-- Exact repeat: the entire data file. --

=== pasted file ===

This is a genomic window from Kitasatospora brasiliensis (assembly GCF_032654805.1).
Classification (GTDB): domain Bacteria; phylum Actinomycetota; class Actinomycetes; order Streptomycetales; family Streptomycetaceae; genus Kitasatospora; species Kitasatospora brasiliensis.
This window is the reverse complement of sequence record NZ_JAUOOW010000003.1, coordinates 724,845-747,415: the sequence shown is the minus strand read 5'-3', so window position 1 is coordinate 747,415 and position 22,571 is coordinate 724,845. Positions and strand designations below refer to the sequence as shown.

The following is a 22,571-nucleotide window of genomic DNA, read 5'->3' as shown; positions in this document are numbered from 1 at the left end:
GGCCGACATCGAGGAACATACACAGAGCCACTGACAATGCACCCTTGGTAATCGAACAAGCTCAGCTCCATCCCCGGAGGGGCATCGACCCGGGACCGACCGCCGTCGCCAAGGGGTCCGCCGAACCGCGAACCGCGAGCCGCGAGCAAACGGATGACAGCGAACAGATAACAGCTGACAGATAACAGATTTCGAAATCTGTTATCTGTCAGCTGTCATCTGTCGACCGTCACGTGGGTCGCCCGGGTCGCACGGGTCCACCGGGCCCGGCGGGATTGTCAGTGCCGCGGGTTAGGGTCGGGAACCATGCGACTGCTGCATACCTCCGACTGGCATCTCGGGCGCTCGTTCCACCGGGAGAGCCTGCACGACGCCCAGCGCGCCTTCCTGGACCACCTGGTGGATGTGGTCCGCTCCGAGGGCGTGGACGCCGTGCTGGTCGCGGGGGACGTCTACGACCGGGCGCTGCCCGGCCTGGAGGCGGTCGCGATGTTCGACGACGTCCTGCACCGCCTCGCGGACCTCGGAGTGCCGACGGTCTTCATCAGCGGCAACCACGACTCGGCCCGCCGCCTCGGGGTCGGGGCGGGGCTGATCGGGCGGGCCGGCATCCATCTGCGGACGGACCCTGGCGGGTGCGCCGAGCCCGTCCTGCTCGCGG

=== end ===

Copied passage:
This is a genomic window from Kitasatospora brasiliensis (assembly GCF_032654805.1).
Classification (GTDB): domain Bacteria; phylum Actinomycetota; class Actinomycetes; order Streptomycetales; family Streptomycetaceae; genus Kitasatospora; species Kitasatospora brasiliensis.
This window is the reverse complement of sequence record NZ_JAUOOW010000003.1, coordinates 724,845-747,415: the sequence shown is the minus strand read 5'-3', so window position 1 is coordinate 747,415 and position 22,571 is coordinate 724,845. Positions and strand designations below refer to the sequence as shown.

The following is a 22,571-nucleotide window of genomic DNA, read 5'->3' as shown; positions in this document are numbered from 1 at the left end:
GGCCGACATCGAGGAACATACACAGAGCCACTGACAATGCACCCTTGGTAATCGAACAAGCTCAGCTCCATCCCCGGAGGGGCATCGACCCGGGACCGACCGCCGTCGCCAAGGGGTCCGCCGAACCGCGAACCGCGAGCCGCGAGCAAACGGATGACAGCGAACAGATAACAGCTGACAGATAACAGATTTCGAAATCTGTTATCTGTCAGCTGTCATCTGTCGACCGTCACGTGGGTCGCCCGGGTCGCACGGGTCCACCGGGCCCGGCGGGATTGTCAGTGCCGCGGGTTAGGGTCGGGAACCATGCGACTGCTGCATACCTCCGACTGGCATCTCGGGCGCTCGTTCCACCGGGAGAGCCTGCACGACGCCCAGCGCGCCTTCCTGGACCACCTGGTGGATGTGGTCCGCTCCGAGGGCGTGGACGCCGTGCTGGTCGCGGGGGACGTCTACGACCGGGCGCTGCCCGGCCTGGAGGCGGTCGCGATGTTCGACGACGTCCTGCACCGCCTCGCGGACCTCGGAGTGCCGACGGTCTTCATCAGCGGCAACCACGACTCGGCCCGCCGCCTCGGGGTCGGGGCGGGGCTGATCGGGCGGGCCGGCATCCATCTGCGGACGGACCCTGGCGGGTGCGCCGAGCCCGTCCTGCTCGCGG